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im assuming kickboxer is giving answer for his load only and whatever he is shooting is one heck of a round also (or he confused the path of the bullet with a ##yrd zero for total bullet drop).
Post Options Post Options   Thanks (0) Thanks(0)     Back to Top Direct Link To This Post Posted: February/06/2012 at 07:19
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X = 180 Y = 90 (X+Pyro)+(Y-Pyro) = ?

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Rough guess, 367 yards, assuming perfectly flat ground, a .4 b.c. bullet, barrel perfectly level, no line of sight over bore adjustments, yada, yada...........

Post Options Post Options   Thanks (0) Thanks(0)     Back to Top Direct Link To This Post Posted: February/06/2012 at 07:28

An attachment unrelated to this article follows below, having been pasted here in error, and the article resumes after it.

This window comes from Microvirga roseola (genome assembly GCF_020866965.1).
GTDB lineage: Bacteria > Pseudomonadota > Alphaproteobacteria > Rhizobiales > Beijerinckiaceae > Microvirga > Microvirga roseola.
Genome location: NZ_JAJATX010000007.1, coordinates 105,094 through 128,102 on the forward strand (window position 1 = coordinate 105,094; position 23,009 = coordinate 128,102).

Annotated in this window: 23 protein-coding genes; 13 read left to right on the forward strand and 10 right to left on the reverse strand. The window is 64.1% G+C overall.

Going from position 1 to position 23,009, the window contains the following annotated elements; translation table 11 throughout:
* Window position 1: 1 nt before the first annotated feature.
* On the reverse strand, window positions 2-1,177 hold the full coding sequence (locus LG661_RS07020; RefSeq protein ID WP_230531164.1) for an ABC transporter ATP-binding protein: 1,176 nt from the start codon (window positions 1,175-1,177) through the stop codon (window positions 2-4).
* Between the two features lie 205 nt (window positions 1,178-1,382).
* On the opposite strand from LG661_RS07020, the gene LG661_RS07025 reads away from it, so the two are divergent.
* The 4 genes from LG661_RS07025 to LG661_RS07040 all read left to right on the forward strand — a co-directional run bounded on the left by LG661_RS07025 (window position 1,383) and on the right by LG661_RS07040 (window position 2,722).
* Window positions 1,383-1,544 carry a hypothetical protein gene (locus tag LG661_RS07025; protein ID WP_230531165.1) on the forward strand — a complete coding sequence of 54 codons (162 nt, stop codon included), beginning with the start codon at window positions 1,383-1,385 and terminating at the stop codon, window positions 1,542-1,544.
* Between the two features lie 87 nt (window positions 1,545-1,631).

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find you a ballistic calculator and enter the data (g1 or g7 b/c there shouldnt be much difference with these short distances) and see what the total bullet drop shows you. There are many of them
JBM/Ballistics FTE, Shooter, Strelok, simple excel spread sheets, etc.
Also make sure you are looking at total bullet drop and not path of the bullet (based on how you worded the question) which will be affected by where you are zeroed at. If you want the path of the bullet then we will also need your zero distance and scope height.
Post Options Post Options   Thanks (0) Thanks(0)     Back to Top Direct Link To This Post Posted: February/06/2012 at 07:31